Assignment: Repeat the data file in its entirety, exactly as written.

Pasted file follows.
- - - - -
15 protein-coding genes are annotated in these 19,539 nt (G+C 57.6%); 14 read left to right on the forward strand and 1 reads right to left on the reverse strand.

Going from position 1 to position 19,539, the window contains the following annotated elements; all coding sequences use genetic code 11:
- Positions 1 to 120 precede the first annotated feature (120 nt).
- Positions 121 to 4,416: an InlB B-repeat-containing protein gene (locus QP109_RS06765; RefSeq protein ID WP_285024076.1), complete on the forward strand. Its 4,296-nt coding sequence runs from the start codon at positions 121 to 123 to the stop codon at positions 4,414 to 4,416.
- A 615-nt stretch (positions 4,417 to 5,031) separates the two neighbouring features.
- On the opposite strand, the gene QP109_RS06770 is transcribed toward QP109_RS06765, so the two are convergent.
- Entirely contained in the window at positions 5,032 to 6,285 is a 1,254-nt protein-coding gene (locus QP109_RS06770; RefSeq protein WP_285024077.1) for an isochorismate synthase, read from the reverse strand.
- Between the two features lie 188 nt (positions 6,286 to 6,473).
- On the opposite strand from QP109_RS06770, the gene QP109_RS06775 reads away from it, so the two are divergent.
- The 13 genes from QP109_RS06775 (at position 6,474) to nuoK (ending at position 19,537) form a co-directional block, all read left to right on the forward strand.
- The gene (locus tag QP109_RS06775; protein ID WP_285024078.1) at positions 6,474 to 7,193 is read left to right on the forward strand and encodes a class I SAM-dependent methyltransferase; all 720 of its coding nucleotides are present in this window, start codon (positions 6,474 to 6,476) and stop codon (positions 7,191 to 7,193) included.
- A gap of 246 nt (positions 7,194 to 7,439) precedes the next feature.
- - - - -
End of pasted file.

15 protein-coding genes are annotated in these 19,539 nt (G+C 57.6%); 14 read left to right on the forward strand and 1 reads right to left on the reverse strand.

Going from position 1 to position 19,539, the window contains the following annotated elements; all coding sequences use genetic code 11:
- Positions 1 to 120 precede the first annotated feature (120 nt).
- Positions 121 to 4,416: an InlB B-repeat-containing protein gene (locus QP109_RS06765; RefSeq protein ID WP_285024076.1), complete on the forward strand. Its 4,296-nt coding sequence runs from the start codon at positions 121 to 123 to the stop codon at positions 4,414 to 4,416.
- A 615-nt stretch (positions 4,417 to 5,031) separates the two neighbouring features.
- On the opposite strand, the gene QP109_RS06770 is transcribed toward QP109_RS06765, so the two are convergent.
- Entirely contained in the window at positions 5,032 to 6,285 is a 1,254-nt protein-coding gene (locus QP109_RS06770; RefSeq protein WP_285024077.1) for an isochorismate synthase, read from the reverse strand.
- Between the two features lie 188 nt (positions 6,286 to 6,473).
- On the opposite strand from QP109_RS06770, the gene QP109_RS06775 reads away from it, so the two are divergent.
- The 13 genes from QP109_RS06775 (at position 6,474) to nuoK (ending at position 19,537) form a co-directional block, all read left to right on the forward strand.
- The gene (locus tag QP109_RS06775; protein ID WP_285024078.1) at positions 6,474 to 7,193 is read left to right on the forward strand and encodes a class I SAM-dependent methyltransferase; all 720 of its coding nucleotides are present in this window, start codon (positions 6,474 to 6,476) and stop codon (positions 7,191 to 7,193) included.
- A gap of 246 nt (positions 7,194 to 7,439) precedes the next feature.